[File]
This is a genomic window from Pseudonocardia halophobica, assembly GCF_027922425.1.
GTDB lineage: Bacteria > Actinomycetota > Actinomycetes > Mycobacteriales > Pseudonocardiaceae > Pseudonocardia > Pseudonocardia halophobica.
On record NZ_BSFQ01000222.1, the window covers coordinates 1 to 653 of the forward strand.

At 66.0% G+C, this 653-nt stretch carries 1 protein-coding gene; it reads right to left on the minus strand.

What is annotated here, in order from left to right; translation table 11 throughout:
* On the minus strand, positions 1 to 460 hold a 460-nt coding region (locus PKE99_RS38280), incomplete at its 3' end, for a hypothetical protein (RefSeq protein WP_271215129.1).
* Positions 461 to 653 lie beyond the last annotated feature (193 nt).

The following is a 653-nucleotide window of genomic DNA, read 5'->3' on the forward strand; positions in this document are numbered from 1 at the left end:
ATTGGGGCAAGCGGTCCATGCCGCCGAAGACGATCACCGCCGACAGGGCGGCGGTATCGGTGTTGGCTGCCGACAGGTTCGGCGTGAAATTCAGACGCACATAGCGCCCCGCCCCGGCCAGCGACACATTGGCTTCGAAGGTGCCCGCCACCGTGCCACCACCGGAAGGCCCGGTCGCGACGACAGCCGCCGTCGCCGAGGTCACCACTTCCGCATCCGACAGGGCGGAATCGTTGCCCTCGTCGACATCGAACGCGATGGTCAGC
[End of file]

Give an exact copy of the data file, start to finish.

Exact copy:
This is a genomic window from Pseudonocardia halophobica, assembly GCF_027922425.1.
GTDB lineage: Bacteria > Actinomycetota > Actinomycetes > Mycobacteriales > Pseudonocardiaceae > Pseudonocardia > Pseudonocardia halophobica.
On record NZ_BSFQ01000222.1, the window covers coordinates 1 to 653 of the forward strand.

At 66.0% G+C, this 653-nt stretch carries 1 protein-coding gene; it reads right to left on the minus strand.

What is annotated here, in order from left to right; translation table 11 throughout:
* On the minus strand, positions 1 to 460 hold a 460-nt coding region (locus PKE99_RS38280), incomplete at its 3' end, for a hypothetical protein (RefSeq protein WP_271215129.1).
* Positions 461 to 653 lie beyond the last annotated feature (193 nt).

The following is a 653-nucleotide window of genomic DNA, read 5'->3' on the forward strand; positions in this document are numbered from 1 at the left end:
ATTGGGGCAAGCGGTCCATGCCGCCGAAGACGATCACCGCCGACAGGGCGGCGGTATCGGTGTTGGCTGCCGACAGGTTCGGCGTGAAATTCAGACGCACATAGCGCCCCGCCCCGGCCAGCGACACATTGGCTTCGAAGGTGCCCGCCACCGTGCCACCACCGGAAGGCCCGGTCGCGACGACAGCCGCCGTCGCCGAGGTCACCACTTCCGCATCCGACAGGGCGGAATCGTTGCCCTCGTCGACATCGAACGCGATGGTCAGC